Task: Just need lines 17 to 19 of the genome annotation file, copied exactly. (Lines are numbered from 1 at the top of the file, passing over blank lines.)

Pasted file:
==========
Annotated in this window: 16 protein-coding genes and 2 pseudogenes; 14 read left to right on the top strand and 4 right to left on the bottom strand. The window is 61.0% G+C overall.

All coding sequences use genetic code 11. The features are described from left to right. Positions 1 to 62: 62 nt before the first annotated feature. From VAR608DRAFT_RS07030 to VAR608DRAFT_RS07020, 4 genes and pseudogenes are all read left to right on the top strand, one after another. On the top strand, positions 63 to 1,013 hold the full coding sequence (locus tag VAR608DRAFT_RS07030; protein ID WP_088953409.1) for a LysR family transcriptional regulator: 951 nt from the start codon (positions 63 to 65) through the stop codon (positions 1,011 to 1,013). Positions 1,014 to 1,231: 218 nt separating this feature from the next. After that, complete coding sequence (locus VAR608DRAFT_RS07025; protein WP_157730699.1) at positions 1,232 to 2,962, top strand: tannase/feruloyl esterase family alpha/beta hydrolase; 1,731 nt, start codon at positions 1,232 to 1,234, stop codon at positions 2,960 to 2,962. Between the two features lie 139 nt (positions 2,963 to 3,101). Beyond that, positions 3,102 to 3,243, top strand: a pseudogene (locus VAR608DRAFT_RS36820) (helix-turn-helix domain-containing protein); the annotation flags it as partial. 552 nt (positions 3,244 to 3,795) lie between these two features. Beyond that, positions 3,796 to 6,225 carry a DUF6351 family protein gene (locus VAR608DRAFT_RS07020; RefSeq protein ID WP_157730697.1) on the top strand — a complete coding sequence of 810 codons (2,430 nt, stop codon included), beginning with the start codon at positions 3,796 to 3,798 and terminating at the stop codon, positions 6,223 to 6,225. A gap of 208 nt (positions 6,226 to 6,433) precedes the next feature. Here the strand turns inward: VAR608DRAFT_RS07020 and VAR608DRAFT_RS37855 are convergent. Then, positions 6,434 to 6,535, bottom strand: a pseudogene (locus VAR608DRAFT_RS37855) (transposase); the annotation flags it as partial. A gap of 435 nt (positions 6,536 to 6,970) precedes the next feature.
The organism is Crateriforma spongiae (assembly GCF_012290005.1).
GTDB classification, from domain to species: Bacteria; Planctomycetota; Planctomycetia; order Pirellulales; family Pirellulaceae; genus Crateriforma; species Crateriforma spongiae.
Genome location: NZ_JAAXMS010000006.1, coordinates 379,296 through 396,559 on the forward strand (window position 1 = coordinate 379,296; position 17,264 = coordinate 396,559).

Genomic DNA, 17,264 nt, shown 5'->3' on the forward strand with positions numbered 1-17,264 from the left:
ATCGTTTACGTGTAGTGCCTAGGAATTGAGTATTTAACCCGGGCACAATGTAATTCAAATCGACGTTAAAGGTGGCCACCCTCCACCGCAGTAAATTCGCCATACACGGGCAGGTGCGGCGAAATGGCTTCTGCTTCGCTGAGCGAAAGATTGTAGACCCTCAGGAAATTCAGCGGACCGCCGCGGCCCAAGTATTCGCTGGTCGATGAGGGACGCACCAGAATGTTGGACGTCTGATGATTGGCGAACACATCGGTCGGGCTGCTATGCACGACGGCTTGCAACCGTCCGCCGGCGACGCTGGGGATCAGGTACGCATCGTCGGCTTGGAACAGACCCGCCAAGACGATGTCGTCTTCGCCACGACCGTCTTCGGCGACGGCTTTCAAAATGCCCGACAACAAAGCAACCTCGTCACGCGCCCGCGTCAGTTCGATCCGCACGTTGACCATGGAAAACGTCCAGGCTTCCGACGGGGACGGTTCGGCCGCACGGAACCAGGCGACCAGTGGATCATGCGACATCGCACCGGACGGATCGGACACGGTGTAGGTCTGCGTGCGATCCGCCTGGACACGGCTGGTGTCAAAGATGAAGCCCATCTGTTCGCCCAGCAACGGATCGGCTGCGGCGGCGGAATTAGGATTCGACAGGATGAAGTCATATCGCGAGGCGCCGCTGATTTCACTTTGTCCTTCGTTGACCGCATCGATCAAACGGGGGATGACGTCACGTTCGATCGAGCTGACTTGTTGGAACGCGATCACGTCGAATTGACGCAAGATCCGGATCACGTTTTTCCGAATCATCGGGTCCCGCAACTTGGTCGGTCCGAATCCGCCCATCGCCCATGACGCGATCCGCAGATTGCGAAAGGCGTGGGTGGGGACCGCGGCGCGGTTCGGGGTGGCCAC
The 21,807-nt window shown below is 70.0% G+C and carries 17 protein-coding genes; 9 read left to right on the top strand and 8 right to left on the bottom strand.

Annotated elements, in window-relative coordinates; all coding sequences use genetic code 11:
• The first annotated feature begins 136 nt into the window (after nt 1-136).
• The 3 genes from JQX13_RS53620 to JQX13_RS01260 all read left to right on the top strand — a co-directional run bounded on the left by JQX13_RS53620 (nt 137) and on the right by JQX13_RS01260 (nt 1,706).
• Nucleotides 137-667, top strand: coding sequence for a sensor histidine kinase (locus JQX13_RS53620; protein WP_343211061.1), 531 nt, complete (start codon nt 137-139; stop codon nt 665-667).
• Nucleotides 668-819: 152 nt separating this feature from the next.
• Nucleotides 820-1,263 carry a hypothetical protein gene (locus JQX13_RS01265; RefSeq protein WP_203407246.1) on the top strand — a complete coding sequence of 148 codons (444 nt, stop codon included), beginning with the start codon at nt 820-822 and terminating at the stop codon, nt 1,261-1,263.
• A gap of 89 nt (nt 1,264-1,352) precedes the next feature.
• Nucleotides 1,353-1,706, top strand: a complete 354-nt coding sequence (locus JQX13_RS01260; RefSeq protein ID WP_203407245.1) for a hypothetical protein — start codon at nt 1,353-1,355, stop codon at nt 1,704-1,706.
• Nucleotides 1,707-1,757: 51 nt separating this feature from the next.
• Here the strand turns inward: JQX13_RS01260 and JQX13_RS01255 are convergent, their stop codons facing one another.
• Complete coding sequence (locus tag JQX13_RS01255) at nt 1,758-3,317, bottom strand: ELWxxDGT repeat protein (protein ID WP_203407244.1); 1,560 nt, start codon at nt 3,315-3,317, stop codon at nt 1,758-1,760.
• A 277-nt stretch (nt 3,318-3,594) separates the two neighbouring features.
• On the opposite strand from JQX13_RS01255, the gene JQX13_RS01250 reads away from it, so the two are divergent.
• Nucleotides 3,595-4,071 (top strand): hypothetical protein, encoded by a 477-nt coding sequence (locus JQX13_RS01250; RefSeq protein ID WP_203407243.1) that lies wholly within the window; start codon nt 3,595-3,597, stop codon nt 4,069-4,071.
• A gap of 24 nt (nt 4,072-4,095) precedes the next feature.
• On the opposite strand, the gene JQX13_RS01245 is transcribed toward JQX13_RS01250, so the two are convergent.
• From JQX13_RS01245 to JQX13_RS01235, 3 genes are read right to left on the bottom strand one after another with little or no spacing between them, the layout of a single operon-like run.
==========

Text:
• Nucleotides 1,707-1,757: 51 nt separating this feature from the next.
• Here the strand turns inward: JQX13_RS01260 and JQX13_RS01255 are convergent, their stop codons facing one another.
• Complete coding sequence (locus tag JQX13_RS01255) at nt 1,758-3,317, bottom strand: ELWxxDGT repeat protein (protein ID WP_203407244.1); 1,560 nt, start codon at nt 3,315-3,317, stop codon at nt 1,758-1,760.